Opening a Small Business

What is this really going to take?

I’m New at This – Am I Qualified to be Opening a Small Business?

Smart move by reading this article!  It says that you are a person who likes to do your homework before you jump into something new, such as opening your own business.  A new business venture is exciting, rewarding, and fun, but the goal is to keep it that way for a long time, and not for it to fizzle out with financial loss quickly.

So how do you make your own business successful?

It starts with getting the basics done thoroughly, of course.  You need a good idea, a solid business plan, funding, and lots of people relationships with energy.  But there is more than just the basics.  All of these new business components are great, but what makes a new business successful, really successful, goes beyond the basics.  There is secret sauce behind every successful business.  In other words, you are qualified to opening your own small business, if you are also thinking beyond the basics to make your own business succeed.

How do you go beyond the business basics?

There are eight questions that you should be asking, but all of these your answers to these questions must be based on a popular, but often neglected, paradigm shift.  This paradigm shift is to think outside-in and avoid inside-out thinking.   Even the best business plans in the world will fail if you stop thinking outside-in.  Outside-in thinking is to always put your view as if it was the view of the other person.  The most important other person is your customer, of course, but it could also be a partner, supplier, distributor, and your employees.  Their view must be considered, and if they are paying they are probably right.  Building a business on what may be best for you, or inside-out thinking, will eventually put off the people that you are trying to work with, especially your customers.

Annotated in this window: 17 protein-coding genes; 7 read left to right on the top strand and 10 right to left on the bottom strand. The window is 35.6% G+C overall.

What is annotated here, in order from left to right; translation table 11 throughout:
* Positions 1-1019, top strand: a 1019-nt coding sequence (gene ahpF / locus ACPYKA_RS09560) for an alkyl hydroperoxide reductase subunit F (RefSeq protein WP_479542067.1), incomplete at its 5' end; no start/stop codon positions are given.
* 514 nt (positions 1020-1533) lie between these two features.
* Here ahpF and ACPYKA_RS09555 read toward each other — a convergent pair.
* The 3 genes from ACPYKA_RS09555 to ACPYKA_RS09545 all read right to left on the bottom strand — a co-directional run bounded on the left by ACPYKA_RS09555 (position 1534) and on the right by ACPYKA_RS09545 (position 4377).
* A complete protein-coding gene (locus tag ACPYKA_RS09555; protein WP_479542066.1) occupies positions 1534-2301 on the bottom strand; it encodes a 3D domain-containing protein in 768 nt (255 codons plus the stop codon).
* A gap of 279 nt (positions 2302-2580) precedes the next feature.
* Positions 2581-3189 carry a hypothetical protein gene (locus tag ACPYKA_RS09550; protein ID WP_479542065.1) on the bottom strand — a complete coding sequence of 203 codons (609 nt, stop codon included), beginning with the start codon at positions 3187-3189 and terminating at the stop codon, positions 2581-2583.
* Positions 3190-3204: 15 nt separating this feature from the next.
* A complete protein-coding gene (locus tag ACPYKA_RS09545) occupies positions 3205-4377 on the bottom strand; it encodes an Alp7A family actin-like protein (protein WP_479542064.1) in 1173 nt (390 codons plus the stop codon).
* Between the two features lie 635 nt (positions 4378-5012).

But there is a catch to outside-in thinking.  Sometimes the people you are working with need innovation.  For example, when Henry Ford listened to customers that needed a faster horse, he didn’t go out and try to figure ways to improve horse nourishment to make them faster or to go longer distances.  Instead, he created the car, which is an innovation far better than any potential a faster horse could offer.  So, yes, outside-in listening and understanding of your customers and the people you work with, but also be creative with innovation in meeting their needs.

So, with outside-in thinking as the founding principle of what makes good ideas with innovation, here are eight questions that you should be asking that can help move your business to become successful:

    1. What problem am I trying to solve?
      This should be one of your most popular questions that you are asking all the time.  In every conversation, meeting and phone call, ask yourself what problem you are trying to solve.  If there is no problem, then you don’t need to find a solution.  If there is a problem, then consider multiple options for a solution that fit within the current processes and structure of your business.